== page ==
“My name is Meliborѐ, and I knew your father long before he had ever fallen for your mother, and certainly before you were a twinkle in his eye.” As she said this, the dozens of questions that I always had about my father, which my mother had consistently refused to answer, rushed to my lips. The second that one question got there, however, another one began to fight to be spoken first, and I ended up staying quiet, allowing her to continue speaking unimpeded. “There are many dangers and wonders that lie outside of this town and you have a role to play in many of their existences. What role you have to play, even I do not know, but what I do know is that, if my plans or the plans of my counterparts are to be fulfilled, you will need to take your talents outside of this town and put them to use.” “What talents?” I asked. “I can barely make an arrow, and the only skills I ever learned while stuck in this town were how to scrape a living off the land and survive as best I could!” “Those talents are not something that you should devalue, Cazadore. Many people have died around this world because they do not have the skills that you do. They will not be enough to see you to the end of your journey – you have much yet to learn. But they will be enough to keep you alive as you start out, which will have to be enough. For now.” “Your mother grew up in this town and was the daughter of a family that was respected, but she was nothing special outside of this town. From what I could gather and from the way that your father talked about her, I have no doubt that she was a good woman, who only wanted the best for you, her only child, and undoubtedly wished that she could have lived a normal life with you and your father. Alas, for her, that was not the role that your father was destined to play. His destiny was one of grandeur, a destiny that he tried to run away from with your mother, one he tried to avoid while living in this town. One day, I am sure you will hear of what happened to him and why you had to grow up without a father. Unfortunately, we have already exceeded the amount of time that was prudent for me to spend here – there are…entities who will notice my presence if I stay any longer. They likely already have. One day you will learn why your father did not stay to raise you. Today, though, it will need to suffice for you to learn that because he abdicated the destiny that was rightfully his, it now falls to you. I pray that you will not make the same decision as your father. I am not sure if we could survive another abdication…”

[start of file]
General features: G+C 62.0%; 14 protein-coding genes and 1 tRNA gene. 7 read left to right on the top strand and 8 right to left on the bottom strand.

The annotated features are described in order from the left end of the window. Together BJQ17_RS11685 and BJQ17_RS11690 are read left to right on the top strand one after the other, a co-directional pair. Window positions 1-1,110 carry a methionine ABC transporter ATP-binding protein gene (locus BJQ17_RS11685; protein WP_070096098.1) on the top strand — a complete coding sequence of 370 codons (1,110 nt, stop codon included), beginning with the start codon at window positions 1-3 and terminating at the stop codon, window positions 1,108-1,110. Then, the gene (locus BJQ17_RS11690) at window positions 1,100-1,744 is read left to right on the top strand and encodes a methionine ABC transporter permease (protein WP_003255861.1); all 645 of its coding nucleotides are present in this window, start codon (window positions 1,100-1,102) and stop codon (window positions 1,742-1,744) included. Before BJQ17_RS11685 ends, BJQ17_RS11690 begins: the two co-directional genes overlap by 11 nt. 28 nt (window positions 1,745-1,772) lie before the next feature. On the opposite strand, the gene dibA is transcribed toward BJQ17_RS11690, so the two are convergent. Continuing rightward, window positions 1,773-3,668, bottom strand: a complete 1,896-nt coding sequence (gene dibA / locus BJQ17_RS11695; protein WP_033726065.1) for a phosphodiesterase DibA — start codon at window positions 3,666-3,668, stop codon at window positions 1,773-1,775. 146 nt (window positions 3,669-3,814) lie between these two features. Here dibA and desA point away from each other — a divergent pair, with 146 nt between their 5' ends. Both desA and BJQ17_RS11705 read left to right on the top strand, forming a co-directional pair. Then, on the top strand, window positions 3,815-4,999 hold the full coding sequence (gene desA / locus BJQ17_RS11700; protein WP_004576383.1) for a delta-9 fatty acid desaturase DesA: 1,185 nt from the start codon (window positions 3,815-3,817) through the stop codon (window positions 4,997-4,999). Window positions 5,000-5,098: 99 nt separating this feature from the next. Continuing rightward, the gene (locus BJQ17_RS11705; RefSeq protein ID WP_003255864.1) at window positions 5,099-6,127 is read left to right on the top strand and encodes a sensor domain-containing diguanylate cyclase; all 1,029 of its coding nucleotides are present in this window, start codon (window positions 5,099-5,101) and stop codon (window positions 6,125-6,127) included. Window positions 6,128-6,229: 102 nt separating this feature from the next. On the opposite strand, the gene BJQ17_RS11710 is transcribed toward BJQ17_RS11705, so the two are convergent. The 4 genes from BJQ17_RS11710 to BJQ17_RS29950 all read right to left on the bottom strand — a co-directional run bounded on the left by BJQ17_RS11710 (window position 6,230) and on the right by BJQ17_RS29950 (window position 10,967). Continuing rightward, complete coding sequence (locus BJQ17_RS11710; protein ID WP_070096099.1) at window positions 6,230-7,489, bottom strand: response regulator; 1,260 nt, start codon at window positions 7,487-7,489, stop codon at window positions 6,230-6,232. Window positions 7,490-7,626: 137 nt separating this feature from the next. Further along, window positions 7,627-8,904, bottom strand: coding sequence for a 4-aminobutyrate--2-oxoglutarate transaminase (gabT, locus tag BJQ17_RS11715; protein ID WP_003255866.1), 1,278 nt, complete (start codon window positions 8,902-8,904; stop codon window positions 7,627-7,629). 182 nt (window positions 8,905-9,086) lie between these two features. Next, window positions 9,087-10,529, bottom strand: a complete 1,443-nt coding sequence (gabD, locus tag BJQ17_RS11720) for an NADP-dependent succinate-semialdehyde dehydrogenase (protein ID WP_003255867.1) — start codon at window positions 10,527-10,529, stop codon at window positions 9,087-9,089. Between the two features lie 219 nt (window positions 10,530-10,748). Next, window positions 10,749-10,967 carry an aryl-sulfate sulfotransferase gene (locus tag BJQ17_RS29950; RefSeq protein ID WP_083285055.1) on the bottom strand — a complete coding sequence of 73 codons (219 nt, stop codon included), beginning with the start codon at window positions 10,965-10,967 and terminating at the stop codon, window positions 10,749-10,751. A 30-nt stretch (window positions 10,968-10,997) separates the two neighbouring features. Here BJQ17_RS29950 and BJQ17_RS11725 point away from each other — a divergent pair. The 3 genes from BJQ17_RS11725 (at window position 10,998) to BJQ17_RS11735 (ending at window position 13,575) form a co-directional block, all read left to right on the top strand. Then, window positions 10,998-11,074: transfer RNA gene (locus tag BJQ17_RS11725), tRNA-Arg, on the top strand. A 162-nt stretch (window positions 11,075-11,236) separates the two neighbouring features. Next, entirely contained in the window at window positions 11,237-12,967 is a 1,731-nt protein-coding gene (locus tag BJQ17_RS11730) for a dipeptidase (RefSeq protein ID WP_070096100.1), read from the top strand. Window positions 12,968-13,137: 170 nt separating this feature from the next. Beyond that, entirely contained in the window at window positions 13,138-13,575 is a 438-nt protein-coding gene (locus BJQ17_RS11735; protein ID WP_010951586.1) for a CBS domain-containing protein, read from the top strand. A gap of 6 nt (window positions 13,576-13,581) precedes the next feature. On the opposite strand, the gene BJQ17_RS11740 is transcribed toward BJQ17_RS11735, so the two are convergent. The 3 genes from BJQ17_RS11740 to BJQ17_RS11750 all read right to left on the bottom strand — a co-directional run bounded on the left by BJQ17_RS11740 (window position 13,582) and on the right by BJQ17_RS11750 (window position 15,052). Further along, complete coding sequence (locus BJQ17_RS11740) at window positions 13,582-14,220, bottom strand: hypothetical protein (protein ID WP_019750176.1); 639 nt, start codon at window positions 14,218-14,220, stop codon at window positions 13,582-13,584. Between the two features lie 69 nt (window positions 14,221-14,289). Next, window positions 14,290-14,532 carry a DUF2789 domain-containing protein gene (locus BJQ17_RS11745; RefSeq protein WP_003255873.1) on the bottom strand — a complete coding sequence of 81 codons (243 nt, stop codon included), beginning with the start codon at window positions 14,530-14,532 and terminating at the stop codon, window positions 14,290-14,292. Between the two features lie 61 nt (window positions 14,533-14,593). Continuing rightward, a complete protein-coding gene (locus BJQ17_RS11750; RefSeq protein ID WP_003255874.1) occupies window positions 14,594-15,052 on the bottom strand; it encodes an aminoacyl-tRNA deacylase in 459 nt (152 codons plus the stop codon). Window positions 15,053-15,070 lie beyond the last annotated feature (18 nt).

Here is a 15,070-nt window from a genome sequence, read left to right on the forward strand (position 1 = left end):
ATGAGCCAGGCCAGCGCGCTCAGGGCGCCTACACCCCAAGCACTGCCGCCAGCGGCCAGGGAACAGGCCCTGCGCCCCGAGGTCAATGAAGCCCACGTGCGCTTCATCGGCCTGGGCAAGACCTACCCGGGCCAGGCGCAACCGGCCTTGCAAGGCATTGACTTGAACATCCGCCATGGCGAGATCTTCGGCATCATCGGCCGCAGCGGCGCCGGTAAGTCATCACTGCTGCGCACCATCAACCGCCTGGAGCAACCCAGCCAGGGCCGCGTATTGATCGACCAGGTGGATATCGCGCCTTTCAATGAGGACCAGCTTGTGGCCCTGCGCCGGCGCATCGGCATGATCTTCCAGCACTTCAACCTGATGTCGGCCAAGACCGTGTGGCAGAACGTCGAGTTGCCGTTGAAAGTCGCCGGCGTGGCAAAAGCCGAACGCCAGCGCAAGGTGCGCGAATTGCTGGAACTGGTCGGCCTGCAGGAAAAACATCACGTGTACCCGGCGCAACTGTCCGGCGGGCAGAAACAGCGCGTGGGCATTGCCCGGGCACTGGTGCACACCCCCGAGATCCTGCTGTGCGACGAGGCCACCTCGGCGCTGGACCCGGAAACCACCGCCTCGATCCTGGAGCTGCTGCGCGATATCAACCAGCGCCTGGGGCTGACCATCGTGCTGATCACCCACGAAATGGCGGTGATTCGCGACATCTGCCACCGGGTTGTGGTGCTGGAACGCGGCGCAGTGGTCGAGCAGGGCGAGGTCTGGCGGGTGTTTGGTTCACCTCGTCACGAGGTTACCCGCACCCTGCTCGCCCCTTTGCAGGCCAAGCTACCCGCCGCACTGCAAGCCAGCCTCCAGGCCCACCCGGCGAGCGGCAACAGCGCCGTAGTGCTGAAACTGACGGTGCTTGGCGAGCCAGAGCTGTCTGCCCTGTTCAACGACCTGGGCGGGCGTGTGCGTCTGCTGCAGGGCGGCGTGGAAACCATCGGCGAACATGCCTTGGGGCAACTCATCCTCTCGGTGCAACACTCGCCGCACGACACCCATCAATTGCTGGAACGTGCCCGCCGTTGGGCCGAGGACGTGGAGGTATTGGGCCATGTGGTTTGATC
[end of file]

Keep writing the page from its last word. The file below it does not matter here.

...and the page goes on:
I continued to gape at her; looking back I have no doubt that my mouth was flapping like a fish gasping for air and my eyes were as big as the saucepans my mother used on Sundays. After looking like a fool for only a few moments, I managed to eke out a question. “I understand that we need to leave now, but…well, I know that you won’t be bothered by the storm outside, seeing that you created it, but I know that I might have some trouble with it. Particularly with those massive lightning bolts that seem to be striking everywhere!”